Mr Ramabulana replied that he agreed with Mr Abram.

Mr Abram referred to the challenge that land reform was affecting investments in agriculture. He asked if NAMC and DAFF had done any studies on what it would cost to resuscitate failed projects. He added that poverty was increasing and that the greed of large companies was pushing up prices, meaning that there was a distinct possibility of food riots.

Ms Ntombi Msimang, Chairperson, NAMC, replied that she could not quote exact figures, but that essentially it was impossible for anyone to achieve anything in farming if there was not the means to pay for the farming activities. She also said that the issue of land reform could be further complicated by one farm having multiple claimants, some of whom had no desire or aptitude for farming. The NAMC was only able to deal with the marketing side of the problem.

Ms M Pilusa-Mosoane (ANC) stated that there was much farmland lying unused. She asked if it was not possible to use this land for growing crops that were presently being imported, such as cotton and kidney beans.

Competition Commission (CC) Briefing on high prices and price fixing
Mr Tembinkosi Bonakele, Deputy Commissioner, Competition Commission, stated that currently South Africa was facing a crisis in the agricultural market, and further problems of price fixing and abuse of market power. He highlighted the historical background to the markets problems, saying that South Africa initially came from an environment of highly regulated markets. At one stage there was a concerted effort to make sure that agriculture was subsidised, regulated and price-protected, and agriculture had been very successful in this controlled environment. However, it did not assist market efficiency. Deregulation of the market was intensified in 1994, with a view to improving market efficiency, although this had not quite happened.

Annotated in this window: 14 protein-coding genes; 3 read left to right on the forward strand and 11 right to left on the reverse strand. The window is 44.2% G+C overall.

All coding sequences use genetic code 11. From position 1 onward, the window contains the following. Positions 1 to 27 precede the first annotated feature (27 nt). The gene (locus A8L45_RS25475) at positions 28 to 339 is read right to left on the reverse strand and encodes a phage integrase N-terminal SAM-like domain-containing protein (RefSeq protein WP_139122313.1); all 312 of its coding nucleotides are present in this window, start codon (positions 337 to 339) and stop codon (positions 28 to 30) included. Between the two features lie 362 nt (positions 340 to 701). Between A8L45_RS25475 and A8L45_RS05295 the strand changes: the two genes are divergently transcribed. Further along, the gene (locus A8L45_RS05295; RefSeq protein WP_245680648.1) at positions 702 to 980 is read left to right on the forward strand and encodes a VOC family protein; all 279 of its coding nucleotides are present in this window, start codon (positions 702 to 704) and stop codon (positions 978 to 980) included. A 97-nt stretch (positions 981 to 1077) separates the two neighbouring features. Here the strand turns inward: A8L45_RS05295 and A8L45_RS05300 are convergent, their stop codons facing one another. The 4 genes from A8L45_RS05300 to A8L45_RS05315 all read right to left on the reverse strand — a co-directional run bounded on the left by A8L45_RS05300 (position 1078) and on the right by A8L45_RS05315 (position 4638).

Mr Bonakele noted that wheat prices did not correlate with bread prices. Although there were other factors, wheat prices had come down yet the price of bread was increasing. There were contributing factors to these high food prices, which he said included anti-competitive conduct in the agro-food chain and increasing input costs, such as fertiliser. He added that the Competition Commission’s interventions were based on the impact on low-income consumers, and subsequent research that indicated anti-competitive conduct in the guise of cartel regulation and collusion.

Mr Bonakele cited the investigation into the bread industry as an example. He noted that it had been found that Blue Ribbon, Albany, Sasko and Foodcorp had been guilty of price fixing and market allocation, and were subsequently fined. Similar problems were plaguing other industries, such as the dairy, poultry, grain storage and trading and fertiliser industries. With regard to the dairy industry, Mr Bonakele stated that milk processors were forcing farmers to sell their milk at unsustainably low prices, and then inflating these prices massively when reselling milk. He added that there were legal processes around these allegations at present. In the poultry investigation being undertaken by the Competition Commission, there was the problem of concentration and vertical integration. The Commission was also currently investigating grain storage. In the fertiliser industry, it was alleged that Sasol and Foskor were controlling the market through their products Omnia and Kynoch/Yara. He highlighted that ammonia was a by-product of coal-to-liquid plants and that it was being sold to inland farmers at export prices. Mr Bonakele stated that he hoped these investigations would be concluded by 2010. He said that part of the problem had arisen from deregulation, which had in fact turned into private regulation by these companies.